14. Plasmid
    a genetic structure in a cell that can replicate independently of the chromosomes, typically a small circular DNA strand in the cytoplasm of a bacterium or protozoan. Plasmids are much used in the laboratory manipulation of genes.
  15. Binary fission
    ("division in half") is a kind of asexual reproduction. It is the most common form of reproduction in prokaryotes and occurs in some single-celled eukaryotes. After replicating its genetic material, the cell divides into two nearly equal sized daughter cells.
  16. Mitosis
    a type of cell division that results in two daughter cells each having the same number and kind of chromosomes as the parent nucleus, typical of ordinary tissue growth.
  17. Meiosis
    a type of cell division that results in four daughter cells each with half the number of chromosomes of the parent cell, as in the production of gametes and plant spores.
  18. Phylogenetics
    Phylogenetics is the branch of life science concerned with the analysis of molecular sequencing data to study evolutionary relationships among groups of organisms.
  19. Endosymbiosis
    symbiosis in which one of the symbiotic organisms lives inside the other.
  20. Chemoorganotroph
    An organism that depends on organic chemicals for its energy and carbon. Synonym(s): chemoheterotroph.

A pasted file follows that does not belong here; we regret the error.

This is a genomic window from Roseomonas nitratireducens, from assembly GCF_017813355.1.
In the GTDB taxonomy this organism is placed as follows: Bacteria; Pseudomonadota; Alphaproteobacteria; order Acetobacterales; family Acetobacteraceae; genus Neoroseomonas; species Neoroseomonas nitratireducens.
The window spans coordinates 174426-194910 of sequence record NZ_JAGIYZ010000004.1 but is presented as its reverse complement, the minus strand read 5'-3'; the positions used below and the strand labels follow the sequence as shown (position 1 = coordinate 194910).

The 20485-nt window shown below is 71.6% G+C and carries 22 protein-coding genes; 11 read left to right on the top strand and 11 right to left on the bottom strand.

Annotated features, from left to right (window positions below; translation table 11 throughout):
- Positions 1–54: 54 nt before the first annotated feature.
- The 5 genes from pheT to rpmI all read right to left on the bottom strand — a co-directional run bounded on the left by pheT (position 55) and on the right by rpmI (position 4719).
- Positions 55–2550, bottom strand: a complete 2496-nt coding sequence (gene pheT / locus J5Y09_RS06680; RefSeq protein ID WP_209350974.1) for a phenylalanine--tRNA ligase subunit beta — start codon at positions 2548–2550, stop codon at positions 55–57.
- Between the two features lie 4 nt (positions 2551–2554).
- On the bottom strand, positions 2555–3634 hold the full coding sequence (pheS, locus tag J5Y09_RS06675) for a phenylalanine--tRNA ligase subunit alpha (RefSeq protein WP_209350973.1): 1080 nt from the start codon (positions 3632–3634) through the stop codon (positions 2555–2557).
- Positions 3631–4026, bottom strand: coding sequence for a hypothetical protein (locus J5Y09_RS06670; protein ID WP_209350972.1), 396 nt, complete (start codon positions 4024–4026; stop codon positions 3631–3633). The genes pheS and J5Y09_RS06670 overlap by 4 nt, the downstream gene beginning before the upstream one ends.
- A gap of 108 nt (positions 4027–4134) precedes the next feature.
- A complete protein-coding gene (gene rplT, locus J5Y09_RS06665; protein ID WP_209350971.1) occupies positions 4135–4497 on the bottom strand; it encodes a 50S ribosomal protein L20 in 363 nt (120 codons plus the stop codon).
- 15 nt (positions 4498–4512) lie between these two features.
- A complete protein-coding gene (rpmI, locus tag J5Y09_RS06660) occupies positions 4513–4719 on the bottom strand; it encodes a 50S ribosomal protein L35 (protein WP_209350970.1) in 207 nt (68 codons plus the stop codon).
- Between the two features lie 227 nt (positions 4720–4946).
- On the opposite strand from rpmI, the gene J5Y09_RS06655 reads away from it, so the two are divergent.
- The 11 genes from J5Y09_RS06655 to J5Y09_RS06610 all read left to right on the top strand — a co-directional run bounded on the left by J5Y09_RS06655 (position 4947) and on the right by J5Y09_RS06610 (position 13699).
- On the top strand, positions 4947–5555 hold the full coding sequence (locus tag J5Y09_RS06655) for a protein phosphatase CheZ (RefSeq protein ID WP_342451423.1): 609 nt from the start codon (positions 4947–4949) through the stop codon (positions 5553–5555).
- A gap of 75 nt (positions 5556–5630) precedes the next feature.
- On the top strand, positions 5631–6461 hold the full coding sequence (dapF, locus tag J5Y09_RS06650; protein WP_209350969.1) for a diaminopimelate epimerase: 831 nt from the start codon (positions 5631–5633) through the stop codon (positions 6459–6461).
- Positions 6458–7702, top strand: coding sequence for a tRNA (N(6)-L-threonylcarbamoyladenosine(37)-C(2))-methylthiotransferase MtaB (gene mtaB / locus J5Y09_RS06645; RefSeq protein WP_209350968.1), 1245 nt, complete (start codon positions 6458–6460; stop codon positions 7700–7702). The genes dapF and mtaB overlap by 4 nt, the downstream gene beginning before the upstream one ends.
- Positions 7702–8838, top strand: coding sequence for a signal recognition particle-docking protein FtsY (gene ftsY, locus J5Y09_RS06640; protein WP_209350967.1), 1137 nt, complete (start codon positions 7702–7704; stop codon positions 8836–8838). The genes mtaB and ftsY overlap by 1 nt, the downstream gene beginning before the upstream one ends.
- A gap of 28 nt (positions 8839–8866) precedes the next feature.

21. Chemolithotroph
    Many prokaryotes, Bacteria as well as Archaea, obtain their energy from the oxidation of reduced inorganic compounds such as hydrogen, ammonia, nitrite, sulfide, elemental sulfur, hydrogen and Fe(II) ions.
  22. Phototroph
    (of an organism) obtaining energy from sunlight to synthesize organic compounds for nutrition.
  23. Heterotroph
    an organism deriving its nutritional requirements from complex organic substances.
  24. Autotroph
    an organism that is able to form nutritional organic substances from simple inorganic substances such as carbon dioxide.
  25. Mutualism
    the doctrine that mutual dependence is necessary to social well-being. symbiosis that is beneficial to both organisms involved.
  26. Molecule
    a group of atoms bonded together, representing the smallest fundamental unit of a chemical compound that can take part in a chemical reaction.
  27. Covalent bond
    A covalent bond is a chemical bond that involves the sharing of electron pairs between atoms. These electron pairs are known as shared pairs or bonding pairs, and the stable balance of attractive and repulsive forces between atoms, when they share electrons, is known as covalent bonding.
  28. Hydrogen bond
    a weak bond between two molecules resulting from an electrostatic attraction between a proton in one molecule and an electronegative atom in the other.
  29. Van der Waals force
    weak, short-range electrostatic attractive forces between uncharged molecules, arising from the interaction of permanent or transient electric dipole moments.
  30. Hydrophobic interaction
    The tendency of nonpolar molecules in a polar solvent (usually water) to interact with one another is called the hydrophobic effect. The interactions between the nonpolar molecules are called hydrophobic interactions.
  31. Carbohydrate